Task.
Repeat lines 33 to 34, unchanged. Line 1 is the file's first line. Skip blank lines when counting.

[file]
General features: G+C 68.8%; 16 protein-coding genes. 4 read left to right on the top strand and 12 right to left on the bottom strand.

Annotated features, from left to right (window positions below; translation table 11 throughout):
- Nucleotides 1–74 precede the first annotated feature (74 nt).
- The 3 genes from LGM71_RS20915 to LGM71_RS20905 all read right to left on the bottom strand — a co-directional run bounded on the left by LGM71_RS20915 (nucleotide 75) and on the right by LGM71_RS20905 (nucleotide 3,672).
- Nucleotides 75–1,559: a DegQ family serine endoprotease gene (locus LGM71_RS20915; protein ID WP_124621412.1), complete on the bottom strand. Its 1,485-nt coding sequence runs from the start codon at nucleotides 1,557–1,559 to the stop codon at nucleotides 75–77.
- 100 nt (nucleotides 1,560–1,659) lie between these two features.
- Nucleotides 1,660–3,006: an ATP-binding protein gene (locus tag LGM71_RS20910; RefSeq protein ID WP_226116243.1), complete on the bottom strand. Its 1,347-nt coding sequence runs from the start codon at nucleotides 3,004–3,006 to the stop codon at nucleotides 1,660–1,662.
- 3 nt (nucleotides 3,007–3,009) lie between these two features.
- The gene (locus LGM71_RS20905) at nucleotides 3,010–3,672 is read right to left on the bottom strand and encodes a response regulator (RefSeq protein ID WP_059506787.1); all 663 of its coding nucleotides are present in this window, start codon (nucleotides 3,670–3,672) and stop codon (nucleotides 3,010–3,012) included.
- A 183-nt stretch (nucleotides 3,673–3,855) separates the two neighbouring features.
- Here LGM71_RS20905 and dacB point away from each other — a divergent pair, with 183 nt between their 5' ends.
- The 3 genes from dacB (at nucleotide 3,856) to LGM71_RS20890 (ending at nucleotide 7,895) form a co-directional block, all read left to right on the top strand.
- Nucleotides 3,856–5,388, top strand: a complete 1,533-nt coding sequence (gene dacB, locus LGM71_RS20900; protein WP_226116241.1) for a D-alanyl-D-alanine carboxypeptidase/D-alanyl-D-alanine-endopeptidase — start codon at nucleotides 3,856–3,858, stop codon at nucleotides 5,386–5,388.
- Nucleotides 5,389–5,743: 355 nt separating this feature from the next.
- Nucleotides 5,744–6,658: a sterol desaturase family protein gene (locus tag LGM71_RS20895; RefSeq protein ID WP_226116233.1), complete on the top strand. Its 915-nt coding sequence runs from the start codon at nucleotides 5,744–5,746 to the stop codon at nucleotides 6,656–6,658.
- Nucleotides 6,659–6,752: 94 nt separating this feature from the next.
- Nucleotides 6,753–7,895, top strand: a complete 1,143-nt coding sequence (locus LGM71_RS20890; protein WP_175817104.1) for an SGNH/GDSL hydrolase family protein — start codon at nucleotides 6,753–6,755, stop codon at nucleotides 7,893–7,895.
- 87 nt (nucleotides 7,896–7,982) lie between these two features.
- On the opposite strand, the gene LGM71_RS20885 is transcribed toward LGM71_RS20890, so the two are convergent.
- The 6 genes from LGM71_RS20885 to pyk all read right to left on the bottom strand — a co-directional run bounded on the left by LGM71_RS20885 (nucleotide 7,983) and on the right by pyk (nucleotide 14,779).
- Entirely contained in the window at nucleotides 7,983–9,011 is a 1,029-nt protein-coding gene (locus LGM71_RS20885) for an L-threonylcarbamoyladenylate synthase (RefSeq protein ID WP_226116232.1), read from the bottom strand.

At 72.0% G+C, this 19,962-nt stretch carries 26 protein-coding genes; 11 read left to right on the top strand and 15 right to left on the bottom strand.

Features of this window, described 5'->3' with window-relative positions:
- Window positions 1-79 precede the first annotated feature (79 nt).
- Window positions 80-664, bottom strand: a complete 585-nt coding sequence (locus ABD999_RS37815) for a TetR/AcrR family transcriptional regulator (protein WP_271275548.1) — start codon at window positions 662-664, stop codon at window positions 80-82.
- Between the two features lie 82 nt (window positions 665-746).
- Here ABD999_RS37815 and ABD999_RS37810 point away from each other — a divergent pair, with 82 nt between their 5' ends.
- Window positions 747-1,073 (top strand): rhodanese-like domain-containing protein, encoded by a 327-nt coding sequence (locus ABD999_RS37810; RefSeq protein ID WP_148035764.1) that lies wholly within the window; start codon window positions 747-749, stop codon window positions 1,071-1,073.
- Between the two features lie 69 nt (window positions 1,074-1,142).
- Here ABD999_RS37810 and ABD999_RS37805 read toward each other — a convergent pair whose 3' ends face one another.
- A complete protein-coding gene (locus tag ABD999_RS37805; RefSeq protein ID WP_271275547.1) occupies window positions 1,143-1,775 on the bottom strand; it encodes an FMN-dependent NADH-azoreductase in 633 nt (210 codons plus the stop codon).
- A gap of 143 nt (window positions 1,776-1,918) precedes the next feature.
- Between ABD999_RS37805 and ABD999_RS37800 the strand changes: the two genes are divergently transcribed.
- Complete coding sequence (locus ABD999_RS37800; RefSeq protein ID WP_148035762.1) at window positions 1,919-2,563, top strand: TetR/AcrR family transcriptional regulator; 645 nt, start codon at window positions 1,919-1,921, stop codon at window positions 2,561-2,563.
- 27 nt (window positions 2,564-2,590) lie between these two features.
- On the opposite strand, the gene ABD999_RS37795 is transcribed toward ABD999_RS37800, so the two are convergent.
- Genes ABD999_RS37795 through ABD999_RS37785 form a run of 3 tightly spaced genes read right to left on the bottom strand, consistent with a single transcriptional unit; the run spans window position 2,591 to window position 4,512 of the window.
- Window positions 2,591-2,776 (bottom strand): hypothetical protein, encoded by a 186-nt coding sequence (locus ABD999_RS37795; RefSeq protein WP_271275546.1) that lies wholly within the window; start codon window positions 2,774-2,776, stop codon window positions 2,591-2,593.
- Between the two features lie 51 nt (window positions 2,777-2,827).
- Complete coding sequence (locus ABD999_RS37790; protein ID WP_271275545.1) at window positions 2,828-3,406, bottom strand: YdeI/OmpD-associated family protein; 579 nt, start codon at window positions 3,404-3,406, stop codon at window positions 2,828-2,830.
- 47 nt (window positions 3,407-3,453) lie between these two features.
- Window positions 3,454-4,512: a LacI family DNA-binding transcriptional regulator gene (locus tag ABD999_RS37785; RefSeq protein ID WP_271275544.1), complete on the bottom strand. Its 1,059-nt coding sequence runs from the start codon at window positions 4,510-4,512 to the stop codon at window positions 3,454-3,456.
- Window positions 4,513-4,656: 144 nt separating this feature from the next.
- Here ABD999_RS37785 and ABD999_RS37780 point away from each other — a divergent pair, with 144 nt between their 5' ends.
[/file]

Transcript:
- Between ABD999_RS37805 and ABD999_RS37800 the strand changes: the two genes are divergently transcribed.
- Complete coding sequence (locus ABD999_RS37800; RefSeq protein ID WP_148035762.1) at window positions 1,919-2,563, top strand: TetR/AcrR family transcriptional regulator; 645 nt, start codon at window positions 1,919-1,921, stop codon at window positions 2,561-2,563.